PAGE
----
A snapshot of reactions and insights from a variety of people in The Boston Globe:
After one of the worst decades in Roman Catholic church history, marked by a devastating sexual abuse scandal, internecine turf battles at the Vatican, and a widening chasm between the hierarchy and the people, Pope Francis is changing the conversation about Catholicism around the world — and here at home.
Interviews with a dozen local Catholics offer a sense of how New Englanders have been absorbing the pope’s words and gestures, considering their meaning for the church and for their own spiritual lives.
They come from three very different parishes: Immaculate Conception is a multicultural, urban parish on Broadway in Everett, where Mass is offered in English, Haitian Creole, and Spanish. Our Lady of the Holy Rosary in Rochester, N.H., is a traditionalist church with a thriving charismatic prayer ministry. St. Susanna in Dedham is known as one of the most liberal parishes in the Archdiocese of Boston.
What they have in common: energetic and beloved pastors, vibrant communities, and a powerful sense of hope for the future of their church.Said Philomène Péan of Immaculate Conception: “I feel like Francis is ready, even if it would kill him, to say the truth. I like his radicalism.”
Francis. That’s what she calls him, just Francis.
“Because he is one of us,” she says. “There is no barrier.”
The first Jesuit pope reminds Philomène Péan of the Jesuits in Weston who helped prepare her to become a spiritual director. They made her feel comfortable, free to be herself.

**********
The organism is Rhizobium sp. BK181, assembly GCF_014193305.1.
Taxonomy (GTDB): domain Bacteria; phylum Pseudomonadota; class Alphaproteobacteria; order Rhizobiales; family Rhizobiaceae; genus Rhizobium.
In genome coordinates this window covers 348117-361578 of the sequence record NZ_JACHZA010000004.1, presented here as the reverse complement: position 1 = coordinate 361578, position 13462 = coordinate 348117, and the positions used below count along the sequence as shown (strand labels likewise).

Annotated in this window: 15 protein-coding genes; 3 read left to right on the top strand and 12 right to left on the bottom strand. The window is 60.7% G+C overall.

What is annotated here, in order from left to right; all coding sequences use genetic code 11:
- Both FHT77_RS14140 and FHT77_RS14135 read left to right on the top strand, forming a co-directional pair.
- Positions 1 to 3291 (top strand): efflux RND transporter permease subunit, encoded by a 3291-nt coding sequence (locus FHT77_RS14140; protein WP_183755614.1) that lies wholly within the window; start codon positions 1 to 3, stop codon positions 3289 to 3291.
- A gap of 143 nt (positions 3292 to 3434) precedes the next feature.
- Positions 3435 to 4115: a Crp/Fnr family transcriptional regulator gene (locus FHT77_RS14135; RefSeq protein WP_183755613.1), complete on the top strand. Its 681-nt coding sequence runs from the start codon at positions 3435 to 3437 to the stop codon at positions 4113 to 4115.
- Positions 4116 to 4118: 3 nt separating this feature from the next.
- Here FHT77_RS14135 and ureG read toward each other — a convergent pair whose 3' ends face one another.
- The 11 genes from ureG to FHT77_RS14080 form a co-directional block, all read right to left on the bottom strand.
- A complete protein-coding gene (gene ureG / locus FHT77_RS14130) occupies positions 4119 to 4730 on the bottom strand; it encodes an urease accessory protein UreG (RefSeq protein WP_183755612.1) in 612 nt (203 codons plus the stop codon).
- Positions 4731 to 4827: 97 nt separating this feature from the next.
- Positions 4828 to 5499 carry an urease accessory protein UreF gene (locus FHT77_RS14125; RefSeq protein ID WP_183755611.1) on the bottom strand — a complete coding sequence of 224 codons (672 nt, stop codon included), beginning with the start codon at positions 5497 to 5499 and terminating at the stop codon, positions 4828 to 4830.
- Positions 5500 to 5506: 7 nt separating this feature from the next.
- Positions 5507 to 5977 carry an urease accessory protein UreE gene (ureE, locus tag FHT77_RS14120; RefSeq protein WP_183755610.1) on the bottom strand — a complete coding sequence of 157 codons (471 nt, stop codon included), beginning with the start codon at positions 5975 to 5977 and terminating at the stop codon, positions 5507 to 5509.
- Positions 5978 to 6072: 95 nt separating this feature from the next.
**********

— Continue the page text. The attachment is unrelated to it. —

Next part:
“They really show you the true face of Jesus,” she says.
Péan has built her life around the church. When she was in her early 20s, she started a mission church in Luly, an impoverished village in her native Haiti. The congregation grew from four members to more than 200. She sat with mothers of sick children, prayed with fishermen in their boats, even preached on Sundays. Everything a priest does, except for the sacramental work forbidden to women — marriage, baptisms, the consecration of bread and wine.
The experience deepened Péan’s love for her church — and her impatience with it. She wants the all-male hierarchy to let women and unordained men do more, make more decisions, even participate in the election of popes. The economic disparity within the church sickens her.
“You have poor Haitians who are serving the same God who cannot even have one meal,” she says.
Two decades on, Péan spends most of her time taking care of other people. She is a pastoral associate serving Immaculate Conception’s 500-member Haitian community, and a hospital chaplain pursuing a doctorate in ministry.